Episode 56: Inside the Phoenix TOD Community Plan

On this episode, Elias Valencia, a planner with the City of Phoenix, and Victor Vidales, a local resident and business owner, talk about the creation of the South Central TOD Community Plan, which was passed by the City of Phoenix city council in March of 2022.

Episode 56 Transcript (Unedited)

images from cover of South Central TOD Community Plan showing people gathering in different settings
Podcast graphic for Episode 56 Inside the Phoenix TOD Community Plan

A 5.5 mile light rail extension currently under construction in South Central Phoenix is set to open in 2024. The TOD plan, Victor Vidales says, builds on community interest and involvement with the light rail project. Residents knew the LRT project was pitched as a tool of economic development, with $1 in investment yielding $8 in return. The community wanted to secure that benefit for existing residents, he says, especially given the area’s history of disinvestment and redlining.

Half of the residents of the corridor, Valencia shares, are renters for whom housing and transportation eat up more than 60 percent of their income. They are vulnerable, Vidales says, and already struggling on the fringes given the high cost of living.

Vidales, who grew up in South Central amidst gang violence, has been involved with efforts to improve his community since he returned after military service. Now raising a family and running a business on the corridor, he says the TOD plan is unlike any previous plan he’s known because it shows the “fingerprints of the community.”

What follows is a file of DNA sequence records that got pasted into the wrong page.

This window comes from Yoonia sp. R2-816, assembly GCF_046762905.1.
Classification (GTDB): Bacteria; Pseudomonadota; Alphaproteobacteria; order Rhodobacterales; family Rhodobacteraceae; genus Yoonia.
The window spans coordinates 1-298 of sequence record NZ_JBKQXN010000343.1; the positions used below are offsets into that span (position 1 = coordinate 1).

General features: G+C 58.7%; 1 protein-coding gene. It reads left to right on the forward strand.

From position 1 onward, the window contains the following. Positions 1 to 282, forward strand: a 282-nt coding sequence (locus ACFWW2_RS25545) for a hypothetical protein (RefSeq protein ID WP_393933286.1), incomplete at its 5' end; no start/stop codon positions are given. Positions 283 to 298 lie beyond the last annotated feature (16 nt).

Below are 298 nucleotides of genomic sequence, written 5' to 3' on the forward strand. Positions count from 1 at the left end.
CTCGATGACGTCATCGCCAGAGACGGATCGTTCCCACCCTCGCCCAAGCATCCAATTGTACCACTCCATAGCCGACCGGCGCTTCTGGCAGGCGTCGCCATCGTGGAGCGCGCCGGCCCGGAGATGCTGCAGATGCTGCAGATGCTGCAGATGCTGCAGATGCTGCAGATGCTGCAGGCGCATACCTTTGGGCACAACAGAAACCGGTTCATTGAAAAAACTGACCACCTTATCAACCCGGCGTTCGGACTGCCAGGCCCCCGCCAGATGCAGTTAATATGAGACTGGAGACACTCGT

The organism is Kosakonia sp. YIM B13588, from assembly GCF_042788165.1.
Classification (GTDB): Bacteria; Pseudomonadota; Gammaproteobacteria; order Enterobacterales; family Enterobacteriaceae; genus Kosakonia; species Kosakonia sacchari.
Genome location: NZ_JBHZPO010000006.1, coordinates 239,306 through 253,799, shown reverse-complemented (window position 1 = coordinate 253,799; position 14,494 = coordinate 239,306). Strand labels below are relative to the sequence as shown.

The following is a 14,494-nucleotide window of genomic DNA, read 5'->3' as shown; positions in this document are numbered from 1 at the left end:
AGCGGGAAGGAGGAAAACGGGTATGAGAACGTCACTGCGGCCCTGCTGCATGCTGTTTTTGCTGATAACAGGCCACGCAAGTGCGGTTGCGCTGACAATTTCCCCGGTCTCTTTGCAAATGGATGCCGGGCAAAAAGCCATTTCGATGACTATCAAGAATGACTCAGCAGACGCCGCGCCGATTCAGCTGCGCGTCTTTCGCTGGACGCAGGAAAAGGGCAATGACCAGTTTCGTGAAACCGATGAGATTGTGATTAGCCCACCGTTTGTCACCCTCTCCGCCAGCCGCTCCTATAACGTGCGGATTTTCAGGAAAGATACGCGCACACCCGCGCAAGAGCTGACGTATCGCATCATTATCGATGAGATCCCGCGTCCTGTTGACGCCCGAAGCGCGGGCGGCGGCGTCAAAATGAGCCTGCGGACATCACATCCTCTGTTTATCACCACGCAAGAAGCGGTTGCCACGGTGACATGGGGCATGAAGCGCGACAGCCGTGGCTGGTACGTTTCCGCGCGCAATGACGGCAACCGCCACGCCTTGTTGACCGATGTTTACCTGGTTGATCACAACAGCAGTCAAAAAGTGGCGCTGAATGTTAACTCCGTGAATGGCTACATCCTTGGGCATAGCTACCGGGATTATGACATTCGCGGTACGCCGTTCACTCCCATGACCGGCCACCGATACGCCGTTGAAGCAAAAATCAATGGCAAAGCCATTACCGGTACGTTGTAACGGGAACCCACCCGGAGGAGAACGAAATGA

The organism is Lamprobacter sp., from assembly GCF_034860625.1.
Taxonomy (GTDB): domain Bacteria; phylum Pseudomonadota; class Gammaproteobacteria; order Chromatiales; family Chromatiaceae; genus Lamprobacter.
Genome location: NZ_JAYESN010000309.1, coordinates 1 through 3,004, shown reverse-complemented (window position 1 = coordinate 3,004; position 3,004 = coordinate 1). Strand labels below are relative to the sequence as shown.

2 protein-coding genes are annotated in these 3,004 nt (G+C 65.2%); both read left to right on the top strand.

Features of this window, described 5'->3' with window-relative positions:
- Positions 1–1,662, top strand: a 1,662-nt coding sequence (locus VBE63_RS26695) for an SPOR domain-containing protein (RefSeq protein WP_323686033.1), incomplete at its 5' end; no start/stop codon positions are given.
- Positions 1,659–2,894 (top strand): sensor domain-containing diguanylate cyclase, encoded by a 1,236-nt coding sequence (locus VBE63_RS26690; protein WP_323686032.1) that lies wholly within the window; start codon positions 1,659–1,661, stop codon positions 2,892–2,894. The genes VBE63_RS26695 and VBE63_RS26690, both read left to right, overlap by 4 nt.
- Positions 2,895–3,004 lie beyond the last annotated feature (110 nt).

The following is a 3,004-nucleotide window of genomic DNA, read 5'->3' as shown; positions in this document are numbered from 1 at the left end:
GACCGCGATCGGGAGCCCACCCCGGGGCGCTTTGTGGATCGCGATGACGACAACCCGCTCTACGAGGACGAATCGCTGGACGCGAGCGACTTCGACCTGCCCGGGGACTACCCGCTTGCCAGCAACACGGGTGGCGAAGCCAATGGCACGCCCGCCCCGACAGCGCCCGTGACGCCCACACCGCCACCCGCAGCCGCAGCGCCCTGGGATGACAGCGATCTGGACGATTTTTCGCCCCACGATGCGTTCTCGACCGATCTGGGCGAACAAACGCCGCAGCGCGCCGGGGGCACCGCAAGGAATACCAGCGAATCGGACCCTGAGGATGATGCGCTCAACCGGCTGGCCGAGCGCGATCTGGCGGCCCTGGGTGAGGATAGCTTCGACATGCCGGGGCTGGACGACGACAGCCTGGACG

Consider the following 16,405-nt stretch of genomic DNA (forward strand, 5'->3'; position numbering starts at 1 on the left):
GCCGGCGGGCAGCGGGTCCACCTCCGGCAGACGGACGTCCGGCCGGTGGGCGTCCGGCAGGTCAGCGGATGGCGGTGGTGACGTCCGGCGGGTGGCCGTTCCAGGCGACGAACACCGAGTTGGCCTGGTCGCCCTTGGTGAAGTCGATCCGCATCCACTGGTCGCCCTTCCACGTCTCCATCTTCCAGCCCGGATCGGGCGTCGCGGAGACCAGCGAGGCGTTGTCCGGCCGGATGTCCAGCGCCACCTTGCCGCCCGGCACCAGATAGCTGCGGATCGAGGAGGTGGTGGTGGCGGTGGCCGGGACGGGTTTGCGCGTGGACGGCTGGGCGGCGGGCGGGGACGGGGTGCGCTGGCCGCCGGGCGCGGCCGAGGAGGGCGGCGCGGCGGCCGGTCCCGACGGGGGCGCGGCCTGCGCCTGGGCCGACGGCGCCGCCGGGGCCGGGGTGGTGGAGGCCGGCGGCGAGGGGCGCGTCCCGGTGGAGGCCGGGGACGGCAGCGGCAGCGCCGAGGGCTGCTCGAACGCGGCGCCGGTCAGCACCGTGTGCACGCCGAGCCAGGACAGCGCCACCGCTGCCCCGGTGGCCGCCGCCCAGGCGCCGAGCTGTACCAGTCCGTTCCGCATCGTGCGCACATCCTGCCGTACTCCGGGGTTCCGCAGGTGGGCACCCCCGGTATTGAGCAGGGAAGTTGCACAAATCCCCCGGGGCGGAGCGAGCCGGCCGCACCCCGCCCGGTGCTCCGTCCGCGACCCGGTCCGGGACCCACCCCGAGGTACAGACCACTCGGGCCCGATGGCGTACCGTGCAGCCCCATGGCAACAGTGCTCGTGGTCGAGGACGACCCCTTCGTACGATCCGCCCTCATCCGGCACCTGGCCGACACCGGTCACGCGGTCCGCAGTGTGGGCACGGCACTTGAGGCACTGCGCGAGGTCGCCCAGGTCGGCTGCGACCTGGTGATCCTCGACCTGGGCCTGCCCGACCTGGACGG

Along with capturing the vision of residents for what they want their community to become (in terms of land use, health, housing, mobility, economic development and green systems), it has a strong emphasis on strategies to minimize displacement and includes guidelines for developers that Vidales helped create. While non-regulatory, the plan is a clear guide to community priorities.

Already, Vidales says, a strong community voice pushed a developer of workforce housing to add more units affordable to existing residents. But, Vidales says, his hope is that community members can become the developers themselves. He wants to see skills and wealth grow in the community as a result of the investment. “There’s a human development side to this corridor that has to happen along with the physical and built environment,” he says.

Creation of the TOD community plan was funded by a grant from the Federal Transit Administration and builds on previous community plans funded through HUD Sustainable Communities grants.

Featured Guests

Victor Vidales, Founding Member, SoPho Convening, Phoenix, AZ

Elias Valencia, Planner II – South Mountain Village / Transit Oriented Development, City of Phoenix

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